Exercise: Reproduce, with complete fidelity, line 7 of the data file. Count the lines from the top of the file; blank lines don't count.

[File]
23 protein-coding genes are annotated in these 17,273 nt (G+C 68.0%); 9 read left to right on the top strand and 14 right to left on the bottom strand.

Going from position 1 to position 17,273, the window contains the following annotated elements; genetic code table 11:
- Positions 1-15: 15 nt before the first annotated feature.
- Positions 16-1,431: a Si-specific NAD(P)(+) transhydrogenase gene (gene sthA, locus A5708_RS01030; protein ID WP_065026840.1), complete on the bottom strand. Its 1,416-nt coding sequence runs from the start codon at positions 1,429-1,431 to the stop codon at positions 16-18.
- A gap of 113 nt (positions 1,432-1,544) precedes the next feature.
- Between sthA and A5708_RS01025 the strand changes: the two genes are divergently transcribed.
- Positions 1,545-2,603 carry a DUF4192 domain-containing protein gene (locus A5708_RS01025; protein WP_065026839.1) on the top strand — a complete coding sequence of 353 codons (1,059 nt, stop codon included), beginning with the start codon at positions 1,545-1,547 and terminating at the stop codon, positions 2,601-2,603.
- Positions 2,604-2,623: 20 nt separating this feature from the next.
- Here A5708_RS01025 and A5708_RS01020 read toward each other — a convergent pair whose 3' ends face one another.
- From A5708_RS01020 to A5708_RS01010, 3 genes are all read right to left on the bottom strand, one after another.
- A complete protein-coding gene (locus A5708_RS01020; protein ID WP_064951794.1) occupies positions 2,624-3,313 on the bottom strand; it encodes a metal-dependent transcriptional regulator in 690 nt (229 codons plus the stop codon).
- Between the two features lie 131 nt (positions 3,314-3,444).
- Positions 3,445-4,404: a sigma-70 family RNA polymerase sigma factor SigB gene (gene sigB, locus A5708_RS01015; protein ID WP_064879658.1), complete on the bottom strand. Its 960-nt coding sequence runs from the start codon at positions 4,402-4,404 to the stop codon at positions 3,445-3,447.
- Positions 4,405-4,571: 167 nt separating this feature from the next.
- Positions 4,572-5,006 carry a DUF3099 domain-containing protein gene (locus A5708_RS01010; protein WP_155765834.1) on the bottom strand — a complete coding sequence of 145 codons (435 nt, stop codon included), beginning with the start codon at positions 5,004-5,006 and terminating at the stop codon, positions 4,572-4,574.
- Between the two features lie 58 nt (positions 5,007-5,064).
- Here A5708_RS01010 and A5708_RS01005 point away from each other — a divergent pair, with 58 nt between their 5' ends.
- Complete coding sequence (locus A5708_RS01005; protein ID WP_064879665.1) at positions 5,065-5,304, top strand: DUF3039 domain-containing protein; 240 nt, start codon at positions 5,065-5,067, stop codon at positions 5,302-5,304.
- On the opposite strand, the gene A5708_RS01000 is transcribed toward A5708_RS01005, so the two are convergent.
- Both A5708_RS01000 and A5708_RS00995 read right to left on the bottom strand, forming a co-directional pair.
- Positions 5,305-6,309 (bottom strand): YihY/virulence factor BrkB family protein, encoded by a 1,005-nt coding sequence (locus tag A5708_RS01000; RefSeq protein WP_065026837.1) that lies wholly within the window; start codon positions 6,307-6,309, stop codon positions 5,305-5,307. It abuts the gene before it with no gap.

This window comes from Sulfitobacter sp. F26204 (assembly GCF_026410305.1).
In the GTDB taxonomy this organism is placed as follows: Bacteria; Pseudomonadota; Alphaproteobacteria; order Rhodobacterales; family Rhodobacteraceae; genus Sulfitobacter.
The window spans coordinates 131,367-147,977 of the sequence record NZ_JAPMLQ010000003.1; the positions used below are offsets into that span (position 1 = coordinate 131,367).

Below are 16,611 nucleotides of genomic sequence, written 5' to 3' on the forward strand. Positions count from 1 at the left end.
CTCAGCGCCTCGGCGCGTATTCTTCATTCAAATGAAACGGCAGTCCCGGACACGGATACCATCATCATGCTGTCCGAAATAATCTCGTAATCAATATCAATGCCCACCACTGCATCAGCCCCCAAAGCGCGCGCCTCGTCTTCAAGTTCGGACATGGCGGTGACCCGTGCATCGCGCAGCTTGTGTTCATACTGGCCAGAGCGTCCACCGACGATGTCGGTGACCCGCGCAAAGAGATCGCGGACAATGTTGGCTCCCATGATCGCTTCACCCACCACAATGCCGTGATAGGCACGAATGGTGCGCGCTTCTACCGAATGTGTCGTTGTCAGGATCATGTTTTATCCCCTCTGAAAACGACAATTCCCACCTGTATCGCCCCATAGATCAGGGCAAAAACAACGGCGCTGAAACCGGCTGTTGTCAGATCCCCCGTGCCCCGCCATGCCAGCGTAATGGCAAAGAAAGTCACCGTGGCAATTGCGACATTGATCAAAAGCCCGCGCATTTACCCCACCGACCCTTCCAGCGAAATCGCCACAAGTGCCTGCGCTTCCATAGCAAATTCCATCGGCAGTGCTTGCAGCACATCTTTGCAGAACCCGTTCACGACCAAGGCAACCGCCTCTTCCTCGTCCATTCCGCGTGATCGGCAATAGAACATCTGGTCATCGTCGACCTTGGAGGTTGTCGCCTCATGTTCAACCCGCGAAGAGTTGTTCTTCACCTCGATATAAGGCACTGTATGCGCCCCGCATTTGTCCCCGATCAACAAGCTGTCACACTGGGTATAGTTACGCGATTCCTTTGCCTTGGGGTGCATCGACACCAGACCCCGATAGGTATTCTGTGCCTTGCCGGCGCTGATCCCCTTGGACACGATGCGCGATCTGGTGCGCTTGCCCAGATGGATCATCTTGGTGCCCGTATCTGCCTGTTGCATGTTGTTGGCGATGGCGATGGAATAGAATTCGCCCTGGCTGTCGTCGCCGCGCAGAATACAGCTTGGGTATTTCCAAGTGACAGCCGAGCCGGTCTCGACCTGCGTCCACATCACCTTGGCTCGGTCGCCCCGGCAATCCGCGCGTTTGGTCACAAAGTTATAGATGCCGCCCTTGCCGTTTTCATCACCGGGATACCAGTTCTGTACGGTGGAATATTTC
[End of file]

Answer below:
- Positions 1,545-2,603 carry a DUF4192 domain-containing protein gene (locus A5708_RS01025; protein WP_065026839.1) on the top strand — a complete coding sequence of 353 codons (1,059 nt, stop codon included), beginning with the start codon at positions 1,545-1,547 and terminating at the stop codon, positions 2,601-2,603.